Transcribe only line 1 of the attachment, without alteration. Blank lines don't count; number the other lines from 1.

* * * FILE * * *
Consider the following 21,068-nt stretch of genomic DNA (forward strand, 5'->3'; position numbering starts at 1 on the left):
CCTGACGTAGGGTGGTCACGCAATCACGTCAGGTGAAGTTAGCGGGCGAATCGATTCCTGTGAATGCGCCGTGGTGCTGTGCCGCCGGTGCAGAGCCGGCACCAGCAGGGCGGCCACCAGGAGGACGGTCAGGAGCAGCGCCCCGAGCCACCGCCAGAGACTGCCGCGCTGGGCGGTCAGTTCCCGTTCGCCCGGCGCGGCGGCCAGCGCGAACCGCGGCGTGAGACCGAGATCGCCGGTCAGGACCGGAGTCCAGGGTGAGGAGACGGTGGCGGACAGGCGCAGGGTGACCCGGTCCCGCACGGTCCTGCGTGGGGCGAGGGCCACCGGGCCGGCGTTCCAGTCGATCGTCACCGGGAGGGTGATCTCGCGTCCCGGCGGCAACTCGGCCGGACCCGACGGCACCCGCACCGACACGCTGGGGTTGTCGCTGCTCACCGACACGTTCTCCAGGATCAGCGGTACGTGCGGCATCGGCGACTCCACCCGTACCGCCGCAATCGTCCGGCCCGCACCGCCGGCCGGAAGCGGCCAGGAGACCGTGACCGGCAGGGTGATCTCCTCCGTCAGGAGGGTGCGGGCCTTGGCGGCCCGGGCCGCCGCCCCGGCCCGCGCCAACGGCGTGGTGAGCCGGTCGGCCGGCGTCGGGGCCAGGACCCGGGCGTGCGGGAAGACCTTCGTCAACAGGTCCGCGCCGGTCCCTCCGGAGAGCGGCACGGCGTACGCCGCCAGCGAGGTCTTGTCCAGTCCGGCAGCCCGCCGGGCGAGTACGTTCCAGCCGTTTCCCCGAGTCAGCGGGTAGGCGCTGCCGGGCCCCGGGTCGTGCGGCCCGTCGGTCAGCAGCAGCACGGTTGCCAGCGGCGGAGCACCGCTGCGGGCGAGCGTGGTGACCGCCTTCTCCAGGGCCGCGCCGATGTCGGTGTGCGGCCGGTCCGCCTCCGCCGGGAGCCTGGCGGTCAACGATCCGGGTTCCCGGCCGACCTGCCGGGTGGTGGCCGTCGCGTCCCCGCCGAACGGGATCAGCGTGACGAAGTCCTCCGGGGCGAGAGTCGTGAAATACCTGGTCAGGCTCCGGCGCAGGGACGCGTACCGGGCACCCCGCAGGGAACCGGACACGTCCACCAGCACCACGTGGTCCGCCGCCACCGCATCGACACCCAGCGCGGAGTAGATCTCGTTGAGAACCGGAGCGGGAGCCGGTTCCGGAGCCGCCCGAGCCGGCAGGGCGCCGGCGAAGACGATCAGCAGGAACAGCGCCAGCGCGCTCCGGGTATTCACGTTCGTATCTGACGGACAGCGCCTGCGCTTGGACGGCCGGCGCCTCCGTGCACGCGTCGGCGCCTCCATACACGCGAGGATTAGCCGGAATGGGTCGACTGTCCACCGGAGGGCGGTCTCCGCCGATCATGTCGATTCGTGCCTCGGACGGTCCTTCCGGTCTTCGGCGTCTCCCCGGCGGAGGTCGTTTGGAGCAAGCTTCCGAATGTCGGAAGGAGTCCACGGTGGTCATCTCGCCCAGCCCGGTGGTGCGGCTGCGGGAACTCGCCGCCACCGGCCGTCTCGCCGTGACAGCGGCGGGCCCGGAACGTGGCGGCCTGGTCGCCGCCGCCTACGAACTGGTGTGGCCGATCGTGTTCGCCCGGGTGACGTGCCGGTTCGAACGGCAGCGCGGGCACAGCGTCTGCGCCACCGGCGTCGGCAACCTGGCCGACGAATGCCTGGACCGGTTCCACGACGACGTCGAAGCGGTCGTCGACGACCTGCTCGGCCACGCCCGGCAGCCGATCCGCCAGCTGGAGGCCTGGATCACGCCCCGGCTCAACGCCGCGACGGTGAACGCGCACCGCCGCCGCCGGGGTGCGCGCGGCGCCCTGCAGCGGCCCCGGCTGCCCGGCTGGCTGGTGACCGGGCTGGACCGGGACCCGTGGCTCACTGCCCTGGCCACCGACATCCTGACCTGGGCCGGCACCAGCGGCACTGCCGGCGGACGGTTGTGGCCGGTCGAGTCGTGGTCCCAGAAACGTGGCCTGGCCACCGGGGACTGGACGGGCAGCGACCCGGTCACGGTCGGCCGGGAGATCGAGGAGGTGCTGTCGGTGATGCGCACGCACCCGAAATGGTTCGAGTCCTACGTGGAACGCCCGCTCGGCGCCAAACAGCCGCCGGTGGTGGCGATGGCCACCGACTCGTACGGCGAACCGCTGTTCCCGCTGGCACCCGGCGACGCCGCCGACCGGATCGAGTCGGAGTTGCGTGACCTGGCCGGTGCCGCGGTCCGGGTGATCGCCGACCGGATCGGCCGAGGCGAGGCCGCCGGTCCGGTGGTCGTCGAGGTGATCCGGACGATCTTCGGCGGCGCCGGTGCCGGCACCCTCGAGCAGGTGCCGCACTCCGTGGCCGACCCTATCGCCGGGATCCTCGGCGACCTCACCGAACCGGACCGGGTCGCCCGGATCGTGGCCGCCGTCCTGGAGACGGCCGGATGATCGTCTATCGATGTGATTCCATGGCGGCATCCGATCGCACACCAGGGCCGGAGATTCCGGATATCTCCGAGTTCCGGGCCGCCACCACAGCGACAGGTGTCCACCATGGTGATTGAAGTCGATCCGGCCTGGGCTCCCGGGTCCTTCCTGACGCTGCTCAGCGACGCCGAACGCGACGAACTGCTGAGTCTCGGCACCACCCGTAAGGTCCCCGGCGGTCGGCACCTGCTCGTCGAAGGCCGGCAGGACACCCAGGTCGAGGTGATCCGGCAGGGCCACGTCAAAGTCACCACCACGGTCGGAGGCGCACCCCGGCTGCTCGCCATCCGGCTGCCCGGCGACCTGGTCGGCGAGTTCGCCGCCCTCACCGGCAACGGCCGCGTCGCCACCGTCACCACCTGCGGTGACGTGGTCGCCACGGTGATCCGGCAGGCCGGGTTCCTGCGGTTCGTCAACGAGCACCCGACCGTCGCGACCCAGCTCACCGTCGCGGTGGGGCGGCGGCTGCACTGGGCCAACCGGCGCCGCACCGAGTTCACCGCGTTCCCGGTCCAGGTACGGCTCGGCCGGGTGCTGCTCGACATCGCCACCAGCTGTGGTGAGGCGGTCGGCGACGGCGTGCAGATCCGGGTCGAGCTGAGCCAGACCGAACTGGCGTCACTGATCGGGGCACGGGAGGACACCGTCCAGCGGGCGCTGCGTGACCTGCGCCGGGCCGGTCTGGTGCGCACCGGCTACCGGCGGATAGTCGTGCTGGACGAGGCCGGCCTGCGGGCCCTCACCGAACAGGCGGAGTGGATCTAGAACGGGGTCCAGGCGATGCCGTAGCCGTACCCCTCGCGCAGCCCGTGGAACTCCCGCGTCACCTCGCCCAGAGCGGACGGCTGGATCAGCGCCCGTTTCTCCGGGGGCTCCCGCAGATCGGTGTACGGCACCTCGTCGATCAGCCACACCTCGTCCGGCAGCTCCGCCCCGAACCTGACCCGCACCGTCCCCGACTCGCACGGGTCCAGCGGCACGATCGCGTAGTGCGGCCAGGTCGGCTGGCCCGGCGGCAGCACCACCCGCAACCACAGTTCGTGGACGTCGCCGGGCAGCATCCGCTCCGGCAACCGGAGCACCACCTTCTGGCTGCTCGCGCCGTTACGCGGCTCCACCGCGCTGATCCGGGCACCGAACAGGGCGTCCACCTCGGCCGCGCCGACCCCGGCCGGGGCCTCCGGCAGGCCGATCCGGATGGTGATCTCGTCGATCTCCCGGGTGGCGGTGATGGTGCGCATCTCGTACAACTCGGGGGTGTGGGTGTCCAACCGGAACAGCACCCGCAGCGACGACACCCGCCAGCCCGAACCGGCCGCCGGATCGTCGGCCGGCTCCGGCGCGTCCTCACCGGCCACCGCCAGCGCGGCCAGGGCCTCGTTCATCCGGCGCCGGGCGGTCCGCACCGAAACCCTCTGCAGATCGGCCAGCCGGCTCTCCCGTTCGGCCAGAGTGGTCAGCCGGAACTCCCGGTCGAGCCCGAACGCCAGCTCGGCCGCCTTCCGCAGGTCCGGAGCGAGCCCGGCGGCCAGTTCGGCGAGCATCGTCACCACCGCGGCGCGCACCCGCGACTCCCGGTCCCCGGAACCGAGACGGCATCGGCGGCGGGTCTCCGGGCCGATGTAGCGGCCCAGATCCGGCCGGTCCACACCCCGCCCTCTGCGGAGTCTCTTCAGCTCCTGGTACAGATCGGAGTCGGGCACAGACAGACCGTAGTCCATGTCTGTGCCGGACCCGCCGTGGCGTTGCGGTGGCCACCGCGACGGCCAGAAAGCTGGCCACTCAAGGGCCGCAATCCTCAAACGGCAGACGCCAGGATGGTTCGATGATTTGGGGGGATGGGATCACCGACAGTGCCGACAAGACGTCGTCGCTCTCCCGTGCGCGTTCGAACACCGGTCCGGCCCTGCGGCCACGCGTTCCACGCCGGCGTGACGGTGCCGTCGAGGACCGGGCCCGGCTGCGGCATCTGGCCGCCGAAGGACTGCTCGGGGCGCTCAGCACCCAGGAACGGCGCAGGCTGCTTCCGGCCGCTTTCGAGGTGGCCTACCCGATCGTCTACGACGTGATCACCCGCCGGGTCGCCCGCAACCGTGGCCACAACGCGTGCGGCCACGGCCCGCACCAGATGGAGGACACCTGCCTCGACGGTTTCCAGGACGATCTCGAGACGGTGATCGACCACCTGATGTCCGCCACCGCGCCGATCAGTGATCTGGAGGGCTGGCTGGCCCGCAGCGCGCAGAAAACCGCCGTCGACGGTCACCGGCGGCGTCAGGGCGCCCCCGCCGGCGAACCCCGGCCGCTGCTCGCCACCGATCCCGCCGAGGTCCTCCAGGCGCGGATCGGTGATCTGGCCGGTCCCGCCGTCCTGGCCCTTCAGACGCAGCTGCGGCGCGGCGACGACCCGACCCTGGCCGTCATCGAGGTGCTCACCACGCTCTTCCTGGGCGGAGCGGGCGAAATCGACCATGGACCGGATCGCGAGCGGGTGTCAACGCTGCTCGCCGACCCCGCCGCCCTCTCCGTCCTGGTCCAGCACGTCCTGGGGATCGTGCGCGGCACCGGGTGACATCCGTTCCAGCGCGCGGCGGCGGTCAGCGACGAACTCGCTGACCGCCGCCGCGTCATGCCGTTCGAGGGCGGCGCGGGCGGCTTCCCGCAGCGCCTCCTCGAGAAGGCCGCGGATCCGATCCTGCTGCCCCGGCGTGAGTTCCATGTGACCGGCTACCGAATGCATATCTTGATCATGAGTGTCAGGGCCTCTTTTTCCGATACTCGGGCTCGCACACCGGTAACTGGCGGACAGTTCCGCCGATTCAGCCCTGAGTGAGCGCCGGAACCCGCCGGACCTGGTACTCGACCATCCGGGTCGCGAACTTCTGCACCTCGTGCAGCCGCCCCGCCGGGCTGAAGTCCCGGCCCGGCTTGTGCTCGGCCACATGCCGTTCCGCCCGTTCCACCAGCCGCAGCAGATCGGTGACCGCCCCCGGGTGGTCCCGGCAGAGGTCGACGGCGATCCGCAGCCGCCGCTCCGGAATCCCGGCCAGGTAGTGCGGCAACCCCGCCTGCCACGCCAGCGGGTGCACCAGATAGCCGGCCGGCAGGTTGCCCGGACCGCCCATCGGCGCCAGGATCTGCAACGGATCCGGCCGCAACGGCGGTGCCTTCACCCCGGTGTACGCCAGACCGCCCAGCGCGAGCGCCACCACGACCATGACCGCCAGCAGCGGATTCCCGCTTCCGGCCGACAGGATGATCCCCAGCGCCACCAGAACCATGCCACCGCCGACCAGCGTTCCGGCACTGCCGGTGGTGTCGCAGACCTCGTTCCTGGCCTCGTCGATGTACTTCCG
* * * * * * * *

Consider the following 21,068-nt stretch of genomic DNA (forward strand, 5'->3'; position numbering starts at 1 on the left):